When is Disbelief Epistemic Injustice? Criminal Procedure, Recovered Memories, and Deformations of the Epistemic Subject

Criminal Law and Philosophy:1-28 (forthcoming)
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Abstract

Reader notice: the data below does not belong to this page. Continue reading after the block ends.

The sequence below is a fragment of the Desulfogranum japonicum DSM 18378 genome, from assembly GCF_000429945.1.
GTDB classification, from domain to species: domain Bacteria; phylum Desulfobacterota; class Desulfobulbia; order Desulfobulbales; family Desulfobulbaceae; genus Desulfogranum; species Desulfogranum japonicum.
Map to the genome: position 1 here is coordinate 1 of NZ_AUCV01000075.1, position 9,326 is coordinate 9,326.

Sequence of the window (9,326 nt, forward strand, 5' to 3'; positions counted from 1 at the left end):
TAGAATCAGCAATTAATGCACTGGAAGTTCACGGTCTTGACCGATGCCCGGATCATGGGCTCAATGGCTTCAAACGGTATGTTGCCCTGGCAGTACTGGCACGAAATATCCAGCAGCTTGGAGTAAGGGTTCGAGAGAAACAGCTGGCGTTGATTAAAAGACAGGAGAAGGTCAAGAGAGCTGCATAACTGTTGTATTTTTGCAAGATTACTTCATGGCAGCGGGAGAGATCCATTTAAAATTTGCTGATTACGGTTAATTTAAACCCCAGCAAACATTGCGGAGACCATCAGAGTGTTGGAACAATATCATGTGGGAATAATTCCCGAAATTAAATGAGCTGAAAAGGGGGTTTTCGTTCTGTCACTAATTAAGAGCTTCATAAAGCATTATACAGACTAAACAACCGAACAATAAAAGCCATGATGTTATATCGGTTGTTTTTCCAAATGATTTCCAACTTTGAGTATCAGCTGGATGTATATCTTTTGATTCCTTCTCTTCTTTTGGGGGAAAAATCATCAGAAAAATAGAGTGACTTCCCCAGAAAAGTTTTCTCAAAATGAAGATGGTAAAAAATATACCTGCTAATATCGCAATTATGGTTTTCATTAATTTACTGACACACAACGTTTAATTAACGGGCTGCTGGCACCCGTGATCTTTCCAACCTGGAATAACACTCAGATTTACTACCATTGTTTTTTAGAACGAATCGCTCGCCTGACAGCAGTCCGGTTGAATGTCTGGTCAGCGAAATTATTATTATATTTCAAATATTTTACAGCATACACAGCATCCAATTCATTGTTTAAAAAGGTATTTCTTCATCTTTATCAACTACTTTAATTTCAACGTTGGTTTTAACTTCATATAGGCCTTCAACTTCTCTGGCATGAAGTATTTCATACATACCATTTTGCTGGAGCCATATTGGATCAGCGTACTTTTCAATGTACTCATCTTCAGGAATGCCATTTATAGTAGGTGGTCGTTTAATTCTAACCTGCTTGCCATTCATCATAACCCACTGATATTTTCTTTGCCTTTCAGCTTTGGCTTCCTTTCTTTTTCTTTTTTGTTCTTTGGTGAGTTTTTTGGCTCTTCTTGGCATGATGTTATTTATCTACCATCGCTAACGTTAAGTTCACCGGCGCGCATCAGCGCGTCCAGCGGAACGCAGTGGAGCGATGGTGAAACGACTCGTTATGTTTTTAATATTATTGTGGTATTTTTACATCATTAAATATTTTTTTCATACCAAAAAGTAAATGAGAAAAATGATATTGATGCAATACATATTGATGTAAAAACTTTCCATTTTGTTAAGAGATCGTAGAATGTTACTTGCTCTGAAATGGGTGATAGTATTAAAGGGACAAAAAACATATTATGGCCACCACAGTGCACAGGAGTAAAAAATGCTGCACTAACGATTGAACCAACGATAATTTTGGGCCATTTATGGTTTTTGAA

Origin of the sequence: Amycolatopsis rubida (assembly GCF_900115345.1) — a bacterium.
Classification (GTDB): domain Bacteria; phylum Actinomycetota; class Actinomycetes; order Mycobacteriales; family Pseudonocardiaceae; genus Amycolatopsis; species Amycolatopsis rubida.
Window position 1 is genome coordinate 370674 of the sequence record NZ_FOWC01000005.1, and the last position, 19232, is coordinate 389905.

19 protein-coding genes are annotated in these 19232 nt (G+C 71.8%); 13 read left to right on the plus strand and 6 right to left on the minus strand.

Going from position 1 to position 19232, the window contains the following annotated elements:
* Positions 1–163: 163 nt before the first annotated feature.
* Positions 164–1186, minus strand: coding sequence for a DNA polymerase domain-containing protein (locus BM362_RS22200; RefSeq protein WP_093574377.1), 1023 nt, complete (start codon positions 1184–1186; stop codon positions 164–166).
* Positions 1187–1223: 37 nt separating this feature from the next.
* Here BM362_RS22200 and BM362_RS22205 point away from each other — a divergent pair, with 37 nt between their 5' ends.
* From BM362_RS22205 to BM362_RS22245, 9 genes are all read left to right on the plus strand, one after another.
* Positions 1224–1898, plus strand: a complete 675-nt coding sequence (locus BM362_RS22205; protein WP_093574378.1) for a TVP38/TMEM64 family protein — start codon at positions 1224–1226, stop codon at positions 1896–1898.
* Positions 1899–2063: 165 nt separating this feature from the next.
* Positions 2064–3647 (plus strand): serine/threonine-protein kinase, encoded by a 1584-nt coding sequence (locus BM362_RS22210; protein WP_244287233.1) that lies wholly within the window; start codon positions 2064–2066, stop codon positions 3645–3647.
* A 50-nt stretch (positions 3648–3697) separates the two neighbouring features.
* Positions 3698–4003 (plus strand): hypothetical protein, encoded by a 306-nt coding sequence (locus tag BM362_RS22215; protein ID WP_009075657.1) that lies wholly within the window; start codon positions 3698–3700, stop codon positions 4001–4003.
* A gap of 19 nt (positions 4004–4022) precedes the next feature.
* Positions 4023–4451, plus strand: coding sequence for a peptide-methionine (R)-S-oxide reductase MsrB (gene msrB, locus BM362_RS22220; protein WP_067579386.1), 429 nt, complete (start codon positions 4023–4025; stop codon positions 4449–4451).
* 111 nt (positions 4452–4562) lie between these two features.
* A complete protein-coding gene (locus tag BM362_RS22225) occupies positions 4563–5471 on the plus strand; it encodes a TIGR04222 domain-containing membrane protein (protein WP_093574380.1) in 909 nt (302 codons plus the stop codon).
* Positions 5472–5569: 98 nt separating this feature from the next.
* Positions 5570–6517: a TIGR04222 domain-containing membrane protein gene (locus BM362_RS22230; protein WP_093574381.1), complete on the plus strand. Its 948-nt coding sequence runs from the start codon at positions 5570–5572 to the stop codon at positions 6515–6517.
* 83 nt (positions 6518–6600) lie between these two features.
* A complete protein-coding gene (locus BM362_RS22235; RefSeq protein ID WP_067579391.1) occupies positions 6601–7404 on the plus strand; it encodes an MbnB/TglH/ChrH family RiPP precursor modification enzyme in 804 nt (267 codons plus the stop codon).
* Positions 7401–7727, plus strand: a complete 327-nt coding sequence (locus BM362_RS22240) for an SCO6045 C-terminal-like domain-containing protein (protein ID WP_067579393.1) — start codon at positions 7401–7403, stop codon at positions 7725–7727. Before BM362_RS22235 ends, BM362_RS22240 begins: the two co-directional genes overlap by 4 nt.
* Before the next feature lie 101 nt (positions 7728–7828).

People can be treated unjustly with respect to the level of credibility others accord to their testimony. This is the core idea of the philosophical idea of epistemic justice. It should be of utmost interest to criminal law which extensively deals with normative issues of evidence and testimony. It may reconstruct some of the long-standing criticisms of criminal law regarding credibility assessments and the treatment of witnesses, especially in sexual assault cases. However, philosophical discussions often overlook the intricate complexities of real procedural law and its underlying considerations. In its present form, the philosophical notion of epistemic injustice provides limited insights into legal discourse; it necessitates translation and adaptation. This study contributes to this endeavor by examining the contentious issue of testimony from witnesses who have undergone trauma-focused psychotherapy. Since the 1980s, courts worldwide were troubled with cases of false accusations based on false memories generated by suggestive therapeutic interventions. As a result, such post-therapy testimonies are discounted in one way or another in many jurisdictions. However, courts are still confronted with such testimonies, and the modi vivendi legal systems have established to deal with them continue to give rise to concerns about unjust treatment of witnesses. The question is thus whether legal rules or established practices of evaluating testimony based on memories which resurfaced after psychotherapy are epistemically and legally just. The paper presents seven ways in which courts may assess such testimonies and examines them in light of epistemic and procedural justice. Some of them prima facie constitute a form of epistemic injustice because they discount testimonies to an unwarranted degree. But these injustices might be justified by overriding principles favoring defendants. Nonetheless, the idea of epistemic justice, more broadly understood, inspires two principles that may serve as a foundation for a future conception of epistemic justice adapted to the law.

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